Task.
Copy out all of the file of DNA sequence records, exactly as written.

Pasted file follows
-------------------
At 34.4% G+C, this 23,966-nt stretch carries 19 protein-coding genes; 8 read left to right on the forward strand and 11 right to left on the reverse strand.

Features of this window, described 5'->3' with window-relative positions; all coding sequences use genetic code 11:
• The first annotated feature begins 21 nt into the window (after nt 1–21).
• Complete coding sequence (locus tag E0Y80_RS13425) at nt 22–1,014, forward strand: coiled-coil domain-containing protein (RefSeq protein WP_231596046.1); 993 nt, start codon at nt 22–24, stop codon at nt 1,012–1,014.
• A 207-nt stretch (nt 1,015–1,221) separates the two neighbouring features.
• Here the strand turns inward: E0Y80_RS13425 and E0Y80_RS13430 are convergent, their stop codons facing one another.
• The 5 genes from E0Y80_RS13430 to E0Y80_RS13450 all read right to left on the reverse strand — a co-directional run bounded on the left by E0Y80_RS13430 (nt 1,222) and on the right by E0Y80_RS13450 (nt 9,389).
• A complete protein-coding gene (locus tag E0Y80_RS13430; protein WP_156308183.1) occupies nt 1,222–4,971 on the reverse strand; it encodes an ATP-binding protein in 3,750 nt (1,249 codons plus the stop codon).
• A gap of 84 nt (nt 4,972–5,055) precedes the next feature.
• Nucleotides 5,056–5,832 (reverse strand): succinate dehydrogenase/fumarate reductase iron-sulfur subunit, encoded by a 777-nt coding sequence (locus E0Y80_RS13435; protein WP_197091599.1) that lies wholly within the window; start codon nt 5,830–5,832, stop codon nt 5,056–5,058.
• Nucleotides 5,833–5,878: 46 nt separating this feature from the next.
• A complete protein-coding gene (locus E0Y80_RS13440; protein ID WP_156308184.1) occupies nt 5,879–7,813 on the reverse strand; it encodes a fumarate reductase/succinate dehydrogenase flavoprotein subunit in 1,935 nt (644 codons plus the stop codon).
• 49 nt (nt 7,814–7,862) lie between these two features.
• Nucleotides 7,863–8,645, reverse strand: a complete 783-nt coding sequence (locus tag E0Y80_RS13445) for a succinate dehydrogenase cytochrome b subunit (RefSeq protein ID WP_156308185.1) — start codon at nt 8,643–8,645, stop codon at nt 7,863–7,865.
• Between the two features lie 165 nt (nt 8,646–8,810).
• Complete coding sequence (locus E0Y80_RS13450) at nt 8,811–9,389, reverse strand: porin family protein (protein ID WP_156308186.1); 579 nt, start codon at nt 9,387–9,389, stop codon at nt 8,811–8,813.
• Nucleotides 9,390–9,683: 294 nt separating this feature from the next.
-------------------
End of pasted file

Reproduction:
At 34.4% G+C, this 23,966-nt stretch carries 19 protein-coding genes; 8 read left to right on the forward strand and 11 right to left on the reverse strand.

Features of this window, described 5'->3' with window-relative positions; all coding sequences use genetic code 11:
• The first annotated feature begins 21 nt into the window (after nt 1–21).
• Complete coding sequence (locus tag E0Y80_RS13425) at nt 22–1,014, forward strand: coiled-coil domain-containing protein (RefSeq protein WP_231596046.1); 993 nt, start codon at nt 22–24, stop codon at nt 1,012–1,014.
• A 207-nt stretch (nt 1,015–1,221) separates the two neighbouring features.
• Here the strand turns inward: E0Y80_RS13425 and E0Y80_RS13430 are convergent, their stop codons facing one another.
• The 5 genes from E0Y80_RS13430 to E0Y80_RS13450 all read right to left on the reverse strand — a co-directional run bounded on the left by E0Y80_RS13430 (nt 1,222) and on the right by E0Y80_RS13450 (nt 9,389).
• A complete protein-coding gene (locus tag E0Y80_RS13430; protein WP_156308183.1) occupies nt 1,222–4,971 on the reverse strand; it encodes an ATP-binding protein in 3,750 nt (1,249 codons plus the stop codon).
• A gap of 84 nt (nt 4,972–5,055) precedes the next feature.
• Nucleotides 5,056–5,832 (reverse strand): succinate dehydrogenase/fumarate reductase iron-sulfur subunit, encoded by a 777-nt coding sequence (locus E0Y80_RS13435; protein WP_197091599.1) that lies wholly within the window; start codon nt 5,830–5,832, stop codon nt 5,056–5,058.
• Nucleotides 5,833–5,878: 46 nt separating this feature from the next.
• A complete protein-coding gene (locus E0Y80_RS13440; protein ID WP_156308184.1) occupies nt 5,879–7,813 on the reverse strand; it encodes a fumarate reductase/succinate dehydrogenase flavoprotein subunit in 1,935 nt (644 codons plus the stop codon).
• 49 nt (nt 7,814–7,862) lie between these two features.
• Nucleotides 7,863–8,645, reverse strand: a complete 783-nt coding sequence (locus tag E0Y80_RS13445) for a succinate dehydrogenase cytochrome b subunit (RefSeq protein ID WP_156308185.1) — start codon at nt 8,643–8,645, stop codon at nt 7,863–7,865.
• Between the two features lie 165 nt (nt 8,646–8,810).
• Complete coding sequence (locus E0Y80_RS13450) at nt 8,811–9,389, reverse strand: porin family protein (protein ID WP_156308186.1); 579 nt, start codon at nt 9,387–9,389, stop codon at nt 8,811–8,813.
• Nucleotides 9,390–9,683: 294 nt separating this feature from the next.